Archive for the ‘Drunk Driving’ Category

22
Sep 2014
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Preventing Irvine Drunk Driving Collisions Critical Autumn Task

After consuming alcohol, impairment begins almost immediately. Even a blood-alcohol concentration (BAC) of .02 has a measurable impact on your judgment and mood. As the Centers for Disease Control and Prevention make clear, the more alcohol you consume, the more your cognitive and physical function are affected. When you have consumed too much alcohol, you can no longer effectively do basic tasks like driving. This is why we try to keep drunk drivers off the road. 

There is a lot of focus on preventing intoxicated driving the summer months when kids are out of school and when people tend to drink on holidays like Fourth of July, Memorial Day and Labor Day. In fact, as Forbes reports, August is the most dangerous month of the year. However, just because the summer is over does not mean that the risk of drinking and driving decreases in Irvine or across California. In fact, football season, Halloween and Thanksgiving are times during fall when a lot of drunk people are on the roads.

Drivers need to do their part to prevent drunk driving collisions this fall by making a commitment not to drink and drive. Education and enforcement can also help to reduce the risk of motorists getting behind the wheel impaired.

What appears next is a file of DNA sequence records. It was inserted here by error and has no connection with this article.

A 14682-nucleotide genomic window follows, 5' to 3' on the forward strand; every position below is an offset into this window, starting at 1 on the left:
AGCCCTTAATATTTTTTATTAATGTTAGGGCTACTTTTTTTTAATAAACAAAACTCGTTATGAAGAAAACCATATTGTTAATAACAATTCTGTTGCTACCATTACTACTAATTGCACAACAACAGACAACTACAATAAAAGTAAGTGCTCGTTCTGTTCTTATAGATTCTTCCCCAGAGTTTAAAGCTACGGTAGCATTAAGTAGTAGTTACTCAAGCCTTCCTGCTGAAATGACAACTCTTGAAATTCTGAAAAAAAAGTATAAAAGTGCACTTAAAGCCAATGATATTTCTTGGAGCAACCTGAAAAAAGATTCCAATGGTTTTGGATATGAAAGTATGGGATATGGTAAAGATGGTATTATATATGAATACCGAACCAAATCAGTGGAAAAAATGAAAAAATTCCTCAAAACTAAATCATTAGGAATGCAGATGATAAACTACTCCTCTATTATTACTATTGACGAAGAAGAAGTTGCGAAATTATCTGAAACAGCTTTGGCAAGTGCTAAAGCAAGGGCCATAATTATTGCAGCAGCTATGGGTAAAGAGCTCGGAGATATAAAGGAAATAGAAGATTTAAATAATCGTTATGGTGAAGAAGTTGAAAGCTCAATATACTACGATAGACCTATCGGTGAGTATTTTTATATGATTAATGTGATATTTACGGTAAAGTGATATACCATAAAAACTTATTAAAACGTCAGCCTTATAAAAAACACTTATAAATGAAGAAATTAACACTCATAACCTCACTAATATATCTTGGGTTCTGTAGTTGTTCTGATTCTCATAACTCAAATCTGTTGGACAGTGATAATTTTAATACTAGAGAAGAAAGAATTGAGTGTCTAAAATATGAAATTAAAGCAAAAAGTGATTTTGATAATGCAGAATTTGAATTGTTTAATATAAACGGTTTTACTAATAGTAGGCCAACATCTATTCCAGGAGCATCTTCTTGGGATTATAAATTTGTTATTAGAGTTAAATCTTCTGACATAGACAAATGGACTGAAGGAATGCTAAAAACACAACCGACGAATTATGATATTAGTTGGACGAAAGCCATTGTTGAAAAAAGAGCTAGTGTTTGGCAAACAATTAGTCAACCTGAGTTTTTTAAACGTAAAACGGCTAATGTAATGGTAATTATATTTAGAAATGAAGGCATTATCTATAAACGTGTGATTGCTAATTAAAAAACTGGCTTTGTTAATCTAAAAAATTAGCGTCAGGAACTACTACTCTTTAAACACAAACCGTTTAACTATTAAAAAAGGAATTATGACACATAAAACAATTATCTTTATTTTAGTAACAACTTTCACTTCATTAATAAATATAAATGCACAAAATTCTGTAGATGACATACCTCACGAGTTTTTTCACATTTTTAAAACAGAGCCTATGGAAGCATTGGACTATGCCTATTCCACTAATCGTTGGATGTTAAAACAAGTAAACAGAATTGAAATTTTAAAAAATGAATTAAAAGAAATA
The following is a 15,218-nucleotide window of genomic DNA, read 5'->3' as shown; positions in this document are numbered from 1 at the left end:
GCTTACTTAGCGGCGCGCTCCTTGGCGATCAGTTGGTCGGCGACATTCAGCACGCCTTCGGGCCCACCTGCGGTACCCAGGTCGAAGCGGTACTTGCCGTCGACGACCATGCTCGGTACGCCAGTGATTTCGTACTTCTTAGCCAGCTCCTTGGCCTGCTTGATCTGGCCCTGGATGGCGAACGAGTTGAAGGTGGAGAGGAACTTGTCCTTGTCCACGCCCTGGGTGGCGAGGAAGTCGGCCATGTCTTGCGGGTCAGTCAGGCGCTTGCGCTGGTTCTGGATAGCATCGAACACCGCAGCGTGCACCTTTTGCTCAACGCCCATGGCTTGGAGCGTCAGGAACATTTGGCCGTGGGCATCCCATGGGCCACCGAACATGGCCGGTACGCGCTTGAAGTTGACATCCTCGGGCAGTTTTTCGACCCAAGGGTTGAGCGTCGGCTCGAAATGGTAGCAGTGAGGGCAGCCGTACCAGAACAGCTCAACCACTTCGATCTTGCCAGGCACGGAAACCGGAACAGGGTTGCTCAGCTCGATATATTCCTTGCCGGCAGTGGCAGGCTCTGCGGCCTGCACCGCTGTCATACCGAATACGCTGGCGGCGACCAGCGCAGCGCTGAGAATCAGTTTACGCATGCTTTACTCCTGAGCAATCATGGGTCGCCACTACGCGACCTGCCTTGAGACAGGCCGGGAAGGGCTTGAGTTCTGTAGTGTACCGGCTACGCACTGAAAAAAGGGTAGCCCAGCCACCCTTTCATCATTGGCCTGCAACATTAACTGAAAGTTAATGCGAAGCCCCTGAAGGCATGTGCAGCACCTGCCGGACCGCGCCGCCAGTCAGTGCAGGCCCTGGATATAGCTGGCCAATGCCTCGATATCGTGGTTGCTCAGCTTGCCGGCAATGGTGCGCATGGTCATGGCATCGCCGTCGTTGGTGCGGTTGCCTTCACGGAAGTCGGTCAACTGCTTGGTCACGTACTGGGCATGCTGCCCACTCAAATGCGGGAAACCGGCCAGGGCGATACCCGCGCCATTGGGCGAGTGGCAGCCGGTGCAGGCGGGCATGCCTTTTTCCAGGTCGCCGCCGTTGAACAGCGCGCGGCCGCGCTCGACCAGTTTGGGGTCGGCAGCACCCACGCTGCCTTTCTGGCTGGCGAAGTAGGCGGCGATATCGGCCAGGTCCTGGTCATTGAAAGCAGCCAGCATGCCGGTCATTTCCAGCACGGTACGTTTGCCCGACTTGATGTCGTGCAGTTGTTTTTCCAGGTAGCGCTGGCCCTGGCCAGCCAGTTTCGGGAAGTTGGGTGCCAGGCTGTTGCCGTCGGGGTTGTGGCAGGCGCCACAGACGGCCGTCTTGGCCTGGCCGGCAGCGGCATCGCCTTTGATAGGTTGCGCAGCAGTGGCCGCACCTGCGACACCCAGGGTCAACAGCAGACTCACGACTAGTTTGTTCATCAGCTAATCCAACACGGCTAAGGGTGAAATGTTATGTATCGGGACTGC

Preventing Drunk Driving Accidents This Fall

The National Highway Traffic Safety Administration conducted a high-profile crackdown over Labor Day. The nationwide Drive Sober or Get Pulled Over Campaign ran from August 15 through the holiday weekend and the goal was to catch drunk drivers before they could hurt themselves or others.

Campaigns like this one are important because of the tremendous costs of drunk driving. Lost lives cannot ever be measured. However, the NNHTSA did estimate the costs of drunk driving. The NHTSA found that intoxicated drivers cost the nation $47 billion in direct economic impact in 2010 alone. This is an average of $152 for every single person in the United States.

When also factoring in the loss of life and the loss of quality of life due to permanent injuries, the cost of drunk driving rose to $195 billion. Each year, there are more than 10,000 deaths annually because of intoxicated driving. In California alone, 802 people lost their lives in 2012 according to Mothers Against Drunk Driving. A total of 35 percent of the people who die are passengers, are occupants of other cars or are not occupants of cars at all. Bicycle riders, pedestrians and innocent motorists could die because of someone’e else’s decision to drive intoxicated.

Even a simple injury can be expensive. In crashes where a driver has a blood-alcohol content of .08, the average economic cost of a minor injury is $22,000, not counting an additional $25,000 in losses caused by a reduced quality of life. If the victim of a drunk driving suffers a critical injury, the costs can be as much as $1.1 million plus almost $5 million for the lost quality of life.

Driving drunk is not worth the cost. Just because the Drive Sober campaign is now over does not mean that you shouldn’t still be aware of the risks of arrest, accident or injury.

If you’ve been injured, or you lost a loved one, contact the Law Offices of Daniel C. Carlton at (949) 757-0707 to speak with a personal injury attorney in Irvine, CA. 

California Falling Short in Preventing DUI Accidents